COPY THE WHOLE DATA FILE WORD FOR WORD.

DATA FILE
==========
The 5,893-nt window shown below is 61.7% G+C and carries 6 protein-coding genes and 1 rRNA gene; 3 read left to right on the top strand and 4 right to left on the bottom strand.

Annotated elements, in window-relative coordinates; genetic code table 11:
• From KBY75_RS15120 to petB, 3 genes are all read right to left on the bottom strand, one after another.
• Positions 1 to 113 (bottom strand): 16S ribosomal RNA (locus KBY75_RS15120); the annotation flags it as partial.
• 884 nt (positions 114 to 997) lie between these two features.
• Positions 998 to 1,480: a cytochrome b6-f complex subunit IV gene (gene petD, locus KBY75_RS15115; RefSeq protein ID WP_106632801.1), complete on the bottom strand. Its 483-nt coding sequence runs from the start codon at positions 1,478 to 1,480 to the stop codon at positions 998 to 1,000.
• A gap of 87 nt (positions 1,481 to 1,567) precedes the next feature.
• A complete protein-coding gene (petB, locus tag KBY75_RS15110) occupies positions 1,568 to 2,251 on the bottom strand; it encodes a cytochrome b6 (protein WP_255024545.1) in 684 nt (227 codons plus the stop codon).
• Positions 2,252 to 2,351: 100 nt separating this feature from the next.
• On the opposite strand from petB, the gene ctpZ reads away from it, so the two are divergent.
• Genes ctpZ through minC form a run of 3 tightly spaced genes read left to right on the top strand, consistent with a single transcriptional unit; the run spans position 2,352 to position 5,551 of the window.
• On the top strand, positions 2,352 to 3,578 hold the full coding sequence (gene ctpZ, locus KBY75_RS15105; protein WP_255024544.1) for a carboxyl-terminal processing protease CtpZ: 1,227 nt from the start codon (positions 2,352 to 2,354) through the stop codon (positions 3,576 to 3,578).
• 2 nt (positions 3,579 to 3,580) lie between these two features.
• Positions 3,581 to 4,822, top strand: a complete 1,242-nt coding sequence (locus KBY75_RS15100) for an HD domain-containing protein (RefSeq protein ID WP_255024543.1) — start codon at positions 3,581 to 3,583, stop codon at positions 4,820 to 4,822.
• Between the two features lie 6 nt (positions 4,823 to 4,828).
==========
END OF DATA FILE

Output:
The 5,893-nt window shown below is 61.7% G+C and carries 6 protein-coding genes and 1 rRNA gene; 3 read left to right on the top strand and 4 right to left on the bottom strand.

Annotated elements, in window-relative coordinates; genetic code table 11:
• From KBY75_RS15120 to petB, 3 genes are all read right to left on the bottom strand, one after another.
• Positions 1 to 113 (bottom strand): 16S ribosomal RNA (locus KBY75_RS15120); the annotation flags it as partial.
• 884 nt (positions 114 to 997) lie between these two features.
• Positions 998 to 1,480: a cytochrome b6-f complex subunit IV gene (gene petD, locus KBY75_RS15115; RefSeq protein ID WP_106632801.1), complete on the bottom strand. Its 483-nt coding sequence runs from the start codon at positions 1,478 to 1,480 to the stop codon at positions 998 to 1,000.
• A gap of 87 nt (positions 1,481 to 1,567) precedes the next feature.
• A complete protein-coding gene (petB, locus tag KBY75_RS15110) occupies positions 1,568 to 2,251 on the bottom strand; it encodes a cytochrome b6 (protein WP_255024545.1) in 684 nt (227 codons plus the stop codon).
• Positions 2,252 to 2,351: 100 nt separating this feature from the next.
• On the opposite strand from petB, the gene ctpZ reads away from it, so the two are divergent.
• Genes ctpZ through minC form a run of 3 tightly spaced genes read left to right on the top strand, consistent with a single transcriptional unit; the run spans position 2,352 to position 5,551 of the window.
• On the top strand, positions 2,352 to 3,578 hold the full coding sequence (gene ctpZ, locus KBY75_RS15105; protein WP_255024544.1) for a carboxyl-terminal processing protease CtpZ: 1,227 nt from the start codon (positions 2,352 to 2,354) through the stop codon (positions 3,576 to 3,578).
• 2 nt (positions 3,579 to 3,580) lie between these two features.
• Positions 3,581 to 4,822, top strand: a complete 1,242-nt coding sequence (locus KBY75_RS15100) for an HD domain-containing protein (RefSeq protein ID WP_255024543.1) — start codon at positions 3,581 to 3,583, stop codon at positions 4,820 to 4,822.
• Between the two features lie 6 nt (positions 4,823 to 4,828).